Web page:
To start, the relevant bit in TFA is about virtual memory, not about cache. Furthermore, there was an article about this very issue [slashdot.org] on the green site nearly 4 years ago. TFA that it used to link to discussed the Varnish approach and how it enabled Varnish to perform one or two orders of magnitude better than the competition. Unfortunately, the linked FA now gives a nice Java exception after a fairly long wait. However, I found something similar [varnish-cache.org] on the Varnish site.

      The original FA went a little more in depth than the one on the Varnish site linked above, explaining that back in 1980 or so, when a page fault would occur, it would take a couple orders of magnitude less cpu cycles (though likely more time) to fetch the data from swap than it would today. The result nowadays: even with a low amount of page faults, that means a lot of cpu cycles are wasted (or at least a relatively high amount of time is lost for the affected request) relative to an implementation that manages to encounter less page faults. The same goes for L1, L2 and L3 cache misses. Techniques to minimise both page faults and L[123] cache misses are discussed in the last paragraph of the aforementioned Varnish article [varnish-cache.org].

  • (Score: 4, Insightful) by maxwell demon on Thursday April 24 2014, @07:20PM

    by maxwell demon (1608) Subscriber Badge on Thursday April 24 2014, @07:20PM (#35732) Journal

    The paper is about GPU memory access. I guess most of Facebook's computing still runs on CPUs, therefore I strongly doubt it would help them much.

    --
    The Tao of math: The numbers you can count are not the real numbers.
    • (Score: 5, Informative) by Angry Jesus on Thursday April 24 2014, @08:33PM

      by Angry Jesus (182) on Thursday April 24 2014, @08:33PM (#35773)

      > The paper is about GPU memory access.

      GPU access to ram shared with the host CPU (rather than private to the GPU).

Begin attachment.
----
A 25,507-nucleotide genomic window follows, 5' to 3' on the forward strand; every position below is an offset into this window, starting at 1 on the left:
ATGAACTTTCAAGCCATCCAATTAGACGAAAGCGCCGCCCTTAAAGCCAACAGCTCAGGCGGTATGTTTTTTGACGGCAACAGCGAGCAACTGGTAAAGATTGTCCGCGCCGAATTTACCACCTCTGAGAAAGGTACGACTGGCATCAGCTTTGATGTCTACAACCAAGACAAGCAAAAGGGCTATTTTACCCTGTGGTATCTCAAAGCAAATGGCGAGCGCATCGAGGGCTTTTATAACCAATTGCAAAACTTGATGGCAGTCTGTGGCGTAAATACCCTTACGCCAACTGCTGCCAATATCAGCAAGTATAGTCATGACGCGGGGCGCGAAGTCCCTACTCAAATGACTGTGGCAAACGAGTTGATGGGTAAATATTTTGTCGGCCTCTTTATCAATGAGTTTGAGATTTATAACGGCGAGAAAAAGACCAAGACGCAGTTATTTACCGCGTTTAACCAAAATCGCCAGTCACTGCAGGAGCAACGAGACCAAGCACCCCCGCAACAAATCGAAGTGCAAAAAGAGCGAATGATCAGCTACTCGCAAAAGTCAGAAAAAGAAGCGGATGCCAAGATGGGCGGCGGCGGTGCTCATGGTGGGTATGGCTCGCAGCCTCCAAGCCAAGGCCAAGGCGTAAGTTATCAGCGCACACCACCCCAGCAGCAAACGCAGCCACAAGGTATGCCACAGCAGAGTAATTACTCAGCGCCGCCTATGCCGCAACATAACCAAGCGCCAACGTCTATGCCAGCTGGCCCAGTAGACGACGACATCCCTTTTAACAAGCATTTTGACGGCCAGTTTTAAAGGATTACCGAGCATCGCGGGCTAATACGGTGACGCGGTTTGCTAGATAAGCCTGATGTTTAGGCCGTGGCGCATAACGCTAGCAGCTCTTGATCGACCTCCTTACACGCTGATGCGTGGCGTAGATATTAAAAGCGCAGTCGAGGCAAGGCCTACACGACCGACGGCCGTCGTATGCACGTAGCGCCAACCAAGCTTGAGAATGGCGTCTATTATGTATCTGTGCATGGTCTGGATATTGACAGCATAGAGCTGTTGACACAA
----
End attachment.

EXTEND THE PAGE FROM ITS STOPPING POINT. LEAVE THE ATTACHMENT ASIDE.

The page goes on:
FWIW, I expected that using large pages (e.g. 4MB rather than the traditional 4KB) would be very effective in reducing the GPU's TLB miss rate. The paper acknowledges it up front, they say that with their benchmarks they got basically the same improvement by just using 2MB pages. But they think that requiring the app developer to use large pages would be burdensome. Based on my own HPC experience, large pages are very easy to use with little downside. Typically all you have to do is make sure to allocate the memory in a contiguous block that is correctly aligned. It is a few extra lines of code up front and then you can basically forget about it afterwards, it just works. So I'm thinking that while this paper is interesting, it will probably not have much of an impact.

  • (Score: 5, Informative) by takyon on Thursday April 24 2014, @07:59PM

    by takyon (881) <reversethis-{gro ... s} {ta} {noykat}> on Thursday April 24 2014, @07:59PM (#35756) Journal
    --
    [SIG] 10/28/2017: Soylent Upgrade v14 [soylentnews.org]
  • (Score: 3, Insightful) by Ken_g6 on Thursday April 24 2014, @08:25PM

    by Ken_g6 (3706) on Thursday April 24 2014, @08:25PM (#35768)

    And when will a kernel patch be applied to trunk to implement this paging improvement?